IGF 2021 Open Forum #29 Internet Society Open Forum 2021

Thursday, 9th December, 2021 (08:30 UTC) - Thursday, 9th December, 2021 (09:30 UTC)
Ballroom C

Technical Internet governance: How can the technical governance of the Internet (e.g. the development of standards and protocols, and the management of critical resources) take into account the needs and views of all stakeholders?

Round Table - U-shape - 60 Min


From its inception, the Internet has gone through a series of transformations - technological, economic and political, adding complexity to its nature and definition. To this end,  there is lack of common understanding regarding what it means to be open, globally connected, secure and trustworthy. Even less so – what should and shouldn’t be done to foster these qualities. Participants from different stakeholder groups will offer different perspectives on Internet “openness” (IWN), as well as what benefits these qualities bring to the economy, society and people’s lives. 

We will use the recently released the Internet Impact Assessment Toolkit by the Internet Society to lay the foundation and set the context for this discussion.

  • Agustina Callegari, Sr Manager, Community & External Engagement, Internet Society
  • Carl Gahnberg, Senior Policy Advisor, Internet Society
  • Andrei Robachevsky, Senior Director, Technology Programmes, Internet Society
  • Welcoming remarks: Rinalia Abdul Rahim, Senior Vice-President, Strategy, Communications, and Engagement
  • Moderator: Carl Gahnberg, Senior Policy Advisor, Internet Society
  • Andrei Robachevsky, Senior Director, Technology Programmes, Internet Society
  • Mehwish Ansari, Head of Digital, Article 19 (Civil Society perspective)
  • Mirja Kuehlewind, Chair of the Internet Architecture Board; Master Researcher at Ericsson (Technologist perspective)
  • Nick Pickles, Senior Director, Global Public Policy Strategy, Development and Partnerships, Twitter (Business perspective)
  • Maimouna Diop, Senior Technical Advisor, Ministry of Digital Economy and Telecommunications, Senegal (Regulator perspective)


Onsite Moderator

Won't have onsite moderator, as the session will be entirely online.

Online Moderator

Carl Gahnberg, Senior Policy Advisor, Internet Society


Agustina Callegari


9. Industry, Innovation and Infrastructure
17. Partnerships for the Goals

Targets: The Internet has been recognized as a powerful enabler for the Sustainable Development Goals. As the Internet Society (ISOC) works to grow and strengthen the Internet, it directly contributes to SDG 9. In addition, as ISOC's work it's done in partnership with its community and other organizations, there is also a link to SDG 17. 

Key Takeaways (* deadline 2 hours after session)

While there is no single definition of what Internet openness means, an open internet is an accessible internet. An open network allows easy and unrestricted access: it provides unrestricted use and deployment of internet technologies.

Competition was identified as a highly desirable characteristic of the Internet across the various participants representing diverse stakeholders. Competition was welcomed in every aspect from connectivity, creation of inclusion, accessibility, small-players, geographically (Global south) etc.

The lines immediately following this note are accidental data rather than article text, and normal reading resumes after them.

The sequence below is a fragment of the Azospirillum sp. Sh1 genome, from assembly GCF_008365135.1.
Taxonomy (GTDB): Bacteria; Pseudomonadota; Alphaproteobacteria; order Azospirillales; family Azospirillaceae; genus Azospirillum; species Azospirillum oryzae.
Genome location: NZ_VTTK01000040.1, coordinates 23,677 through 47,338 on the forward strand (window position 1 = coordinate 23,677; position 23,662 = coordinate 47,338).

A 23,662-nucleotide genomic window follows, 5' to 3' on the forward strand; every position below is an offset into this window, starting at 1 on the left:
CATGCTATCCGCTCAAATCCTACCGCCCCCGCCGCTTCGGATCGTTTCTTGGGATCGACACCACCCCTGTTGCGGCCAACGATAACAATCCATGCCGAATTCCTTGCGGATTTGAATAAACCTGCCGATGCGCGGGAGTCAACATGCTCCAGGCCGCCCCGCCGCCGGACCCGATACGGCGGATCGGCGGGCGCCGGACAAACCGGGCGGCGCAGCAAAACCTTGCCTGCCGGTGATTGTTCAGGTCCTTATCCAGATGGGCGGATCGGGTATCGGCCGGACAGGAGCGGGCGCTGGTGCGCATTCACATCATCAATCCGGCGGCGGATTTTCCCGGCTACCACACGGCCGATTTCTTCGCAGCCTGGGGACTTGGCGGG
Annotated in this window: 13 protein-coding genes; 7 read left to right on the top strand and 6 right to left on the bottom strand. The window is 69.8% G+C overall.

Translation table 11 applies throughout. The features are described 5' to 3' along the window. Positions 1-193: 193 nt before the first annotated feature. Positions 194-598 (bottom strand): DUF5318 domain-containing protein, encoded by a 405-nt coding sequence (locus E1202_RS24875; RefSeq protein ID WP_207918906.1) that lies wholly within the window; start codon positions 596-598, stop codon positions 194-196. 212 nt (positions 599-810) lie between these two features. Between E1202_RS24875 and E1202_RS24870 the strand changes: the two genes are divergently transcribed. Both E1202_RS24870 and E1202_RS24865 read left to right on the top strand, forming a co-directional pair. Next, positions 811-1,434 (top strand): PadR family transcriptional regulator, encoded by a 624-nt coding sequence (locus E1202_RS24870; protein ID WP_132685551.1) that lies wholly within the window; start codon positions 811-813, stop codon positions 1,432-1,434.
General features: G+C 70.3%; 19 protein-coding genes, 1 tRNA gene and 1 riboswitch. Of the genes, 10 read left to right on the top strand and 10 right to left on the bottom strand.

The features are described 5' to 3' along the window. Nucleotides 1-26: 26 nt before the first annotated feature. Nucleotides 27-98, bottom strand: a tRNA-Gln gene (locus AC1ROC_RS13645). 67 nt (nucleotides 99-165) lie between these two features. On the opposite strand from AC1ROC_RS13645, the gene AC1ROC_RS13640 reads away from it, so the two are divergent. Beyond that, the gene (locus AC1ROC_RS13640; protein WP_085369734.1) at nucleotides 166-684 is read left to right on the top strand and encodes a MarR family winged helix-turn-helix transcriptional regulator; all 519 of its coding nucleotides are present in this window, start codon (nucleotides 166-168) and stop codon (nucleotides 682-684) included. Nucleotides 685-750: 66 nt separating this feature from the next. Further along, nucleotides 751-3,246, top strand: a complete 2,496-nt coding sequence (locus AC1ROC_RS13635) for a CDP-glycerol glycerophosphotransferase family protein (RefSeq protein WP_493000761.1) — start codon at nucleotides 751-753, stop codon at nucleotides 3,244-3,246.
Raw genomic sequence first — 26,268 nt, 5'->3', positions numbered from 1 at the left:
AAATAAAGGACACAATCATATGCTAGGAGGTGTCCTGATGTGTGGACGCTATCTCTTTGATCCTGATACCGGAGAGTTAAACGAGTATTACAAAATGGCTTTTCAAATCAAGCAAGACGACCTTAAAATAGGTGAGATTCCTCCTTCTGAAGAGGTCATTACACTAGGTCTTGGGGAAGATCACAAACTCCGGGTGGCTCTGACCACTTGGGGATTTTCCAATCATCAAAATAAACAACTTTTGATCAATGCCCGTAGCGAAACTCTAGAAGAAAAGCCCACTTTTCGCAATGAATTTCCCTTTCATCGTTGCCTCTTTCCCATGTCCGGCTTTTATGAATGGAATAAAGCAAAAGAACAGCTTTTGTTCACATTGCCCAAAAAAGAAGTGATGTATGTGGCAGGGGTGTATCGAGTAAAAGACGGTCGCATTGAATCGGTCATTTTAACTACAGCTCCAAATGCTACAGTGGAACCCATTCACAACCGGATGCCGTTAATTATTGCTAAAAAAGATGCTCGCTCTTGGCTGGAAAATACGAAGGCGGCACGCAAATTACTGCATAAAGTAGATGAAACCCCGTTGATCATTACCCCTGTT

Call to Action (* deadline 2 hours after session)

Produce an Internet Impact Brief: if an issue that could impact the Internet is identified, you can conduct an Internet impact brief. This is a quick analysis that identifies whether a proposal, development or trend could benefit or threaten the Internet.

Session Report (* deadline 26 October) - click on the ? symbol for instructions


Summary of Issues

Experts from the civil society, private sector, and the technical community unpacked, provided nuance, shared ideas and knowledge on what contributes to openness in the Internet ecosystem through the protocols and processes in place.

It was discussed an open, globally-connected, secured and trustworthy internet is central in transforming economies and integral in social development. It was also established enablers of the open internet thrive on competition, Internet interoperability, and meaningful multi-stakeholder participation at the regional levels.

The benefits of an open Internet are enormous—it fills the infrastructure gap, the gender gap and gives full control of personal data and privacy.

                    Key  takeaways

Throughout the discussion, it was established that the regulation of competition is central to the openness of the Internet. 

Salient to the conversation was how competition is a highly desirable characteristic of the Internet—competition stimulates the creation of inclusivity, meaningful connectivity, and accessibility. The technical community should strengthen, innovate the internet while a strong regulatory policy was underscored. The private sector and technical community should promote competition which is a tradeoff for centralization.

Also, the creation of a multi-stakeholder environment should happen in a diverse setup of multi-stakeholder environment, this multi-stakeholder approach shot or be at the global level but regional and national levels.

Moreover, protocols should act as the building blocks and units in driving innovation; protocols should be promoted in a way to keep the decision making open while avoidance of throttling and blocking content is necessary for keeping the Internet open.

Report was written